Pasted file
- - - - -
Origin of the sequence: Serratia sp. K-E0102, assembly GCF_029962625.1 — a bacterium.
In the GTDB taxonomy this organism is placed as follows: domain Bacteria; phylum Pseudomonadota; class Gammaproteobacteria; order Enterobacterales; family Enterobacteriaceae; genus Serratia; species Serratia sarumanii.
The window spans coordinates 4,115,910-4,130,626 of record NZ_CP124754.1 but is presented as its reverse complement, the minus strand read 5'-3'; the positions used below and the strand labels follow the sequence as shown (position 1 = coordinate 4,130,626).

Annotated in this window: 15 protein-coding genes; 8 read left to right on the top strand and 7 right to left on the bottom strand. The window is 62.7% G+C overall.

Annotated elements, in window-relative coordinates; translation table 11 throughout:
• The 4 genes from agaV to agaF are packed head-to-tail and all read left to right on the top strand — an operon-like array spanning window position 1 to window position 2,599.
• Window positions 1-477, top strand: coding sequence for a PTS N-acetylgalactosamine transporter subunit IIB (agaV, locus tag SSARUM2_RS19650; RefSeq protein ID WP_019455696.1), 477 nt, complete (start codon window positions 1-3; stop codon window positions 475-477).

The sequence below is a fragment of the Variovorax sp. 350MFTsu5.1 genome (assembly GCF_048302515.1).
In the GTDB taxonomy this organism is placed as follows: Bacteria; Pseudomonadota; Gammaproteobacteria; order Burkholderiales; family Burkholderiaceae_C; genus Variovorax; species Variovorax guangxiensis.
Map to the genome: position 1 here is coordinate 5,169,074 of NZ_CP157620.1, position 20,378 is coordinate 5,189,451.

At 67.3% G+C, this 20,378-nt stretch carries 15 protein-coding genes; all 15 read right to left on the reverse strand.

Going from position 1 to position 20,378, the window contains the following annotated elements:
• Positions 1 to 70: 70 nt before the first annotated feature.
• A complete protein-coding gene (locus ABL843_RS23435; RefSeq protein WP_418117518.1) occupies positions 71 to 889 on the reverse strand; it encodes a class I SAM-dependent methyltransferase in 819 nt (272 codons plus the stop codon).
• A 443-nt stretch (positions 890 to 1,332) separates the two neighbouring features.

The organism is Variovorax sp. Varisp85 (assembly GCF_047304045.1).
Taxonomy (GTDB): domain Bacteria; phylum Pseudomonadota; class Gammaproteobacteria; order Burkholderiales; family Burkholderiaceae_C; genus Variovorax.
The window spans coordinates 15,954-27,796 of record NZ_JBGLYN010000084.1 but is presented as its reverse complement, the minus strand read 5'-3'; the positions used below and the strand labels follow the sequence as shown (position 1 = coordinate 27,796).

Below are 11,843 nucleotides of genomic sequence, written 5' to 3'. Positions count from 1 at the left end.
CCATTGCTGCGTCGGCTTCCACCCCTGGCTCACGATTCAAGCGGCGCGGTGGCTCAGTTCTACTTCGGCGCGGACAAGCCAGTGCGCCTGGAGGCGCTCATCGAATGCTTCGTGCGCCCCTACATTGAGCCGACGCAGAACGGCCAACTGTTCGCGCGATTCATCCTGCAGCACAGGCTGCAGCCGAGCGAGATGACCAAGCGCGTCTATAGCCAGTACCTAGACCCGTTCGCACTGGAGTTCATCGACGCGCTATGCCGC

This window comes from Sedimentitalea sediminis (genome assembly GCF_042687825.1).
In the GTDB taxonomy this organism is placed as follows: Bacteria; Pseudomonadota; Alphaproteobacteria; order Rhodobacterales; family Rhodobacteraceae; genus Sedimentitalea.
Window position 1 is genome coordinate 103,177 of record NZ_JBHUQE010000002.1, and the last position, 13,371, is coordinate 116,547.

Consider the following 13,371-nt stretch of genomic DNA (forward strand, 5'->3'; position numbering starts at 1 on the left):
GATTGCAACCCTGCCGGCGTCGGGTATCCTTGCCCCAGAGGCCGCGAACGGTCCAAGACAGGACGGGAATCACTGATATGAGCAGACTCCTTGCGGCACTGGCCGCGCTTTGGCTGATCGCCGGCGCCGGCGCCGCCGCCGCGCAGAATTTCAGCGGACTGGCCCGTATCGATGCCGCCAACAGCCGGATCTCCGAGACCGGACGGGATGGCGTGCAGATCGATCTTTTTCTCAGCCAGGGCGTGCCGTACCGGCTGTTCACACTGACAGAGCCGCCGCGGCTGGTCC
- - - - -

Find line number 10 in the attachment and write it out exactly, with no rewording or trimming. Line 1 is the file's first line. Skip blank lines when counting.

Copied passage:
Map to the genome: position 1 here is coordinate 5,169,074 of NZ_CP157620.1, position 20,378 is coordinate 5,189,451.